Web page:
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It’s Fine That MTG’s Battle For Baldur’s Gate Is Weaker Than Commander Legends

Magic: The Gathering's first Commander Legends set was a major shake-up of the Commander format when it launched in 2020. Alongside reprints of staples like Sol Ring, Swords to Plowshares, and Mana Drain, we also had new, format-defining tools that pushed Commander into new design spaces, like Opposition Agent and the now-banned Hullbreacher. Its mix of high power and a novel drafting format made it a huge success, and is among my personal favourites of all time.

The follow-up to Commander Legends, Battle For Baldur's Gate, isn't quite that. Gone are the bomb spells and format-benders – we've not even had controversy as big as the stir Jeweled Lotus caused yet. Baldur's Gate is much more restrained, aiming to inject a lot of new cards into the lower end of the power spectrum and banking on its Dungeons & Dragons theme to shift packs.

While players criticise Baldur's Gate for its lack of new staples and prize cards to crack boosters, they're completely missing the point. Not only is it fine that Battle for Baldur's Gate is weaker than the original Commander Legends set, but it's also probably even better for it.

To argue that Baldur’s Gate isn’t bringing high-powered cards into Commander is just bunk. We've seen a new flicker deck toy with Lulu, Loyal Hollyphant; and Owlbear Cub is arguably a better Collected Company you can trigger every turn. It isn't that Baldur's Gate isn't introducing power to the format; it's that it isn't repeating the problems Commander Legends had by trying to push too far into cEDH (competitive Commander) territory.

The power level of Commander has been inching its way upwards in the year and a bit since Commander Legends. We've had a dozen preconstructed decks, each full of exclusive new cards like Archaeomancer's Map or Veyran, Voice of Duality that have had their own influences on Commander. We had Modern Horizons 2 and its ludicrously strong introductions like Esper Sentinel. We've had the Treasure-overload of New Capenna, and the numerous counters and vehicles of Kamigawa. It's fine that Wizards is taking its foot off the pedal for Baldur's Gate, because we don't need each new release to have another staple we have to jam into every deck.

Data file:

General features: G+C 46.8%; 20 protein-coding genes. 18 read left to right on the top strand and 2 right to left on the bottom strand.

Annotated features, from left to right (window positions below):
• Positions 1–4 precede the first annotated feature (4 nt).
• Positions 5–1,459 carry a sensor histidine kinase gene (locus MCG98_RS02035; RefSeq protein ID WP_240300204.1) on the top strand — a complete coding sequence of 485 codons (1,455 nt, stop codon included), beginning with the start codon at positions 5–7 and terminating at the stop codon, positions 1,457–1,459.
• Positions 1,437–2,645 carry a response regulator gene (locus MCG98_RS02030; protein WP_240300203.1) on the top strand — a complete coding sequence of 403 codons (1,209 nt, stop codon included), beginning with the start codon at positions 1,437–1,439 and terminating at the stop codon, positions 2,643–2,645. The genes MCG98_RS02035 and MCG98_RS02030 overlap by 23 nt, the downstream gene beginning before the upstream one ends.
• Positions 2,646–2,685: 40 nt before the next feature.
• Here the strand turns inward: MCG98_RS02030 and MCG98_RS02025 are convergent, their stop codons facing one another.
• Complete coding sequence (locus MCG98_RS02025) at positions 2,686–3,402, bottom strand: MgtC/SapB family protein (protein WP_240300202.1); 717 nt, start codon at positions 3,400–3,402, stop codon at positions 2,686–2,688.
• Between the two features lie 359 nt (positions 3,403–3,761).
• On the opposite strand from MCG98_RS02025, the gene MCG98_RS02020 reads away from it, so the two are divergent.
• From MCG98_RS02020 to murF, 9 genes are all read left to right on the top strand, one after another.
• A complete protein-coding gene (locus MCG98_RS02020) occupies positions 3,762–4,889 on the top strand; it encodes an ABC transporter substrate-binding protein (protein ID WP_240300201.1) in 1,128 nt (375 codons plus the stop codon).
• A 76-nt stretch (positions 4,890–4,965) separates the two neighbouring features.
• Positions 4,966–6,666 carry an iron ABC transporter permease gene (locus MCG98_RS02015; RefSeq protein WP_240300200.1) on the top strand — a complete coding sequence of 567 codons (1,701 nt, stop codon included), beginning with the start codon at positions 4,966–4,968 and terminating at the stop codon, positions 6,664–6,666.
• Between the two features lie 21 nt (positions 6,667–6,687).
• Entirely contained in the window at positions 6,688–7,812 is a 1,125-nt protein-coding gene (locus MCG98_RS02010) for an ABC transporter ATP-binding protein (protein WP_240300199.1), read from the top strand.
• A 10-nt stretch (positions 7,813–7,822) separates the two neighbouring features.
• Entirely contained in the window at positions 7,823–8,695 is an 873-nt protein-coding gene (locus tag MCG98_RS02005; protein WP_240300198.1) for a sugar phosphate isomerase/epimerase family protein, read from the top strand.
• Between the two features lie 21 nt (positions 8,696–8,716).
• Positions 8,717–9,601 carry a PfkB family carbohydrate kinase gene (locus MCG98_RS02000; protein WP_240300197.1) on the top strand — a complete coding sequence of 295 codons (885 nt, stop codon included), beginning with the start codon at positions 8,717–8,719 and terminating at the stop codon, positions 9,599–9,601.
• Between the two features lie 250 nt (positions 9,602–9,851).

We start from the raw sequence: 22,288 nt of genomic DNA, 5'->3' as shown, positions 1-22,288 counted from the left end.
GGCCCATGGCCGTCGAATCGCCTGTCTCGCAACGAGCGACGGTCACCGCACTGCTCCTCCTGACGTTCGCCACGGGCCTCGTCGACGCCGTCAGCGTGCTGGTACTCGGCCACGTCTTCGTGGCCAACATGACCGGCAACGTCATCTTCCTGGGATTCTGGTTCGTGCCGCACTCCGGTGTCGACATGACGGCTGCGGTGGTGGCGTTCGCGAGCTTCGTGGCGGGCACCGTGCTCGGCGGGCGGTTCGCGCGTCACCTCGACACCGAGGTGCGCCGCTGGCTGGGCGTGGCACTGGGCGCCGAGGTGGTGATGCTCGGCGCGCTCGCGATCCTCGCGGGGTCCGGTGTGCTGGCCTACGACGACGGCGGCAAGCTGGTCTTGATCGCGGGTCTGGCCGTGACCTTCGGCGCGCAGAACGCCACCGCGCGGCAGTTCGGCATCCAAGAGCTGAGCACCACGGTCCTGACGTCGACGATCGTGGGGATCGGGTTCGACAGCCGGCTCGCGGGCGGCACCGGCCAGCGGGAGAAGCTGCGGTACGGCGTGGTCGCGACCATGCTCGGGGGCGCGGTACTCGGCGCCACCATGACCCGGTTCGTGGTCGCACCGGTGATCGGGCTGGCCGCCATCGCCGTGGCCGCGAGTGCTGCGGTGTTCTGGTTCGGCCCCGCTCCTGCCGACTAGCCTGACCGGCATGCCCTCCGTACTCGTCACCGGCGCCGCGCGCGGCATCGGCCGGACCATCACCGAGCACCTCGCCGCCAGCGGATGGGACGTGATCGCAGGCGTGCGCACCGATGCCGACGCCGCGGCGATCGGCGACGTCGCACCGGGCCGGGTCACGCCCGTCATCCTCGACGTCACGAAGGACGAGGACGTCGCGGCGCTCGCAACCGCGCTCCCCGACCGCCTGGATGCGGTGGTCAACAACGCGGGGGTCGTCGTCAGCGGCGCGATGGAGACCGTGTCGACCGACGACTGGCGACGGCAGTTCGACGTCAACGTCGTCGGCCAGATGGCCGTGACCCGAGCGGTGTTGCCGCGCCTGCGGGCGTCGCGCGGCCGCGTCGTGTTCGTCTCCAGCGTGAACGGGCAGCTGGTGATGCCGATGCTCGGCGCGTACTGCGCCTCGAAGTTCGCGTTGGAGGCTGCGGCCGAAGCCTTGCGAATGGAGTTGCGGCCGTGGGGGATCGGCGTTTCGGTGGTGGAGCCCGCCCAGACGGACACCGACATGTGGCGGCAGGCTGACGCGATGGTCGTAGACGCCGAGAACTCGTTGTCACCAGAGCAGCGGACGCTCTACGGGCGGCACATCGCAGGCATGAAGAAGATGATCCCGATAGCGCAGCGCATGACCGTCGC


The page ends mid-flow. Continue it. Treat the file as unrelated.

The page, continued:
Appealing to players through its Dungeons & Dragons aesthetic, rather than promoting yet more power, has given Wizards the chance to encourage players to try the more sedate, silly world of Battlecruiser Commander. Battlecruiser is all about slower games that like playing big, splashy, but expensive spells to make memorable moments. Take Legion Loyalty, for example: an enchantment that gives your creatures myriad is immense, but it costs eight mana so likely won't appear until later turns when the game is already coming to a natural conclusion. It's a showstopper card designed to end a game on a high, not serve as a core piece in some combo strategy like a Jeska's Will or Hullbreacher.

Someone may look at a product like Baldur's Gate and argue that, as it's a Commander product, it should be catering to all aspects of Commander. They may argue that it should have just as many cards for cEDH or high-power players to enjoy as it does for the Battlecruiser players. But that's ignoring the simple fact that Magic sets are defined by their strongest cards: if you stuff Baldur's Gate full of bombs, it doesn't make a set everyone can enjoy – it makes a set the high-powered players kind of enjoy if it didn't have all those lower-powered cards mucking up the place.

I've regularly said that people should be allowed to play Commander at whatever power level they like. If you want to run a one-turn win combo deck and have enjoyment doing that, then it's just as valid as a Battlecruiser deck hoping to win on turn 12 by swinging out with its Okapi tribal setup. A format where both decks can be played and discussed and enjoyed by a whole table is fantastic, but you can't do that if every lower-power product released is met with derision for not having a new Mana Drain.

cEDH is an amazing part of the Commander format, but Battlecruiser gets people in the door. The thrill of big, silly spells like Ascend From Avernus are easy for new players to understand and appreciate in a way a complex Ad Nauseam combo isn't – and you won't get those players in without catering to them with sets like Battle for Baldur's Gate.

If you want spicy combo funtimes, just wait until July for Double Masters 2022. It won’t kill you, just your wallet.

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